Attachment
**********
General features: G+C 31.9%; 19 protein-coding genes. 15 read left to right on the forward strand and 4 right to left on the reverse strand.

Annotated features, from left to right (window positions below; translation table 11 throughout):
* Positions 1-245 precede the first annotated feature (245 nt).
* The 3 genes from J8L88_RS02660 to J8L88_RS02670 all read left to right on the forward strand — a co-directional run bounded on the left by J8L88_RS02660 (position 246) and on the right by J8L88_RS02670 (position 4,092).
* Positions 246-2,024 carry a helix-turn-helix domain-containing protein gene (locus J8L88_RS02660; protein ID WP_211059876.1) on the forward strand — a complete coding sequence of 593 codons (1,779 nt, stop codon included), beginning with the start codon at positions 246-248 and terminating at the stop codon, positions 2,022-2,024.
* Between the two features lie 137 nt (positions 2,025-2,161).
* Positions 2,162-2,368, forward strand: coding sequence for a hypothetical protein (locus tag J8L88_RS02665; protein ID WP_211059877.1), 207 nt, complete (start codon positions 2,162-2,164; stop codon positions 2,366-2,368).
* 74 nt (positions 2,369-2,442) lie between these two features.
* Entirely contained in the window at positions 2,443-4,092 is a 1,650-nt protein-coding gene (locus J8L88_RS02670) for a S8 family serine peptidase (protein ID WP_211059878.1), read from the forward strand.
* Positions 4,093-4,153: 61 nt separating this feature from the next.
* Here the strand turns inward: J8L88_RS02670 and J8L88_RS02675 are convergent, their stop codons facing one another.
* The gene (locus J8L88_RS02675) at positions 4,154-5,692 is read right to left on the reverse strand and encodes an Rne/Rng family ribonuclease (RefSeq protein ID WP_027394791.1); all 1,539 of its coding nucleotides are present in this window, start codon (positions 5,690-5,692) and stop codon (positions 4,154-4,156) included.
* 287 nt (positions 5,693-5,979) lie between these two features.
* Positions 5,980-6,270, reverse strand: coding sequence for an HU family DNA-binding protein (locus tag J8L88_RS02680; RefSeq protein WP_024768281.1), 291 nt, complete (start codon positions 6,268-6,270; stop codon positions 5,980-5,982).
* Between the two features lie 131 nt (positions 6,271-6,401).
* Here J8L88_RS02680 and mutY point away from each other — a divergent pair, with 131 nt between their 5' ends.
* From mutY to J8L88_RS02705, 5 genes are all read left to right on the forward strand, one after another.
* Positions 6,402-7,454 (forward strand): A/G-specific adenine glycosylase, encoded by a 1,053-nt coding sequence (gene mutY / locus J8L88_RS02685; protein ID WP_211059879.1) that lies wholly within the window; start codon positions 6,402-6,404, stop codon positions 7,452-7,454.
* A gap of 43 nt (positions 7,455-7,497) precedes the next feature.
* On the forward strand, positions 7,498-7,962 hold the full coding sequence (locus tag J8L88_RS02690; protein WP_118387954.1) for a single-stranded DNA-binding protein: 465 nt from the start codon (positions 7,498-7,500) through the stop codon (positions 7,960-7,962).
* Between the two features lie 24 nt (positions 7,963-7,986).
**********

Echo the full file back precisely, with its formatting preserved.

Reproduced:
General features: G+C 31.9%; 19 protein-coding genes. 15 read left to right on the forward strand and 4 right to left on the reverse strand.

Annotated features, from left to right (window positions below; translation table 11 throughout):
* Positions 1-245 precede the first annotated feature (245 nt).
* The 3 genes from J8L88_RS02660 to J8L88_RS02670 all read left to right on the forward strand — a co-directional run bounded on the left by J8L88_RS02660 (position 246) and on the right by J8L88_RS02670 (position 4,092).
* Positions 246-2,024 carry a helix-turn-helix domain-containing protein gene (locus J8L88_RS02660; protein ID WP_211059876.1) on the forward strand — a complete coding sequence of 593 codons (1,779 nt, stop codon included), beginning with the start codon at positions 246-248 and terminating at the stop codon, positions 2,022-2,024.
* Between the two features lie 137 nt (positions 2,025-2,161).
* Positions 2,162-2,368, forward strand: coding sequence for a hypothetical protein (locus tag J8L88_RS02665; protein ID WP_211059877.1), 207 nt, complete (start codon positions 2,162-2,164; stop codon positions 2,366-2,368).
* 74 nt (positions 2,369-2,442) lie between these two features.
* Entirely contained in the window at positions 2,443-4,092 is a 1,650-nt protein-coding gene (locus J8L88_RS02670) for a S8 family serine peptidase (protein ID WP_211059878.1), read from the forward strand.
* Positions 4,093-4,153: 61 nt separating this feature from the next.
* Here the strand turns inward: J8L88_RS02670 and J8L88_RS02675 are convergent, their stop codons facing one another.
* The gene (locus J8L88_RS02675) at positions 4,154-5,692 is read right to left on the reverse strand and encodes an Rne/Rng family ribonuclease (RefSeq protein ID WP_027394791.1); all 1,539 of its coding nucleotides are present in this window, start codon (positions 5,690-5,692) and stop codon (positions 4,154-4,156) included.
* 287 nt (positions 5,693-5,979) lie between these two features.
* Positions 5,980-6,270, reverse strand: coding sequence for an HU family DNA-binding protein (locus tag J8L88_RS02680; RefSeq protein WP_024768281.1), 291 nt, complete (start codon positions 6,268-6,270; stop codon positions 5,980-5,982).
* Between the two features lie 131 nt (positions 6,271-6,401).
* Here J8L88_RS02680 and mutY point away from each other — a divergent pair, with 131 nt between their 5' ends.
* From mutY to J8L88_RS02705, 5 genes are all read left to right on the forward strand, one after another.
* Positions 6,402-7,454 (forward strand): A/G-specific adenine glycosylase, encoded by a 1,053-nt coding sequence (gene mutY / locus J8L88_RS02685; protein ID WP_211059879.1) that lies wholly within the window; start codon positions 6,402-6,404, stop codon positions 7,452-7,454.
* A gap of 43 nt (positions 7,455-7,497) precedes the next feature.
* On the forward strand, positions 7,498-7,962 hold the full coding sequence (locus tag J8L88_RS02690; protein WP_118387954.1) for a single-stranded DNA-binding protein: 465 nt from the start codon (positions 7,498-7,500) through the stop codon (positions 7,960-7,962).
* Between the two features lie 24 nt (positions 7,963-7,986).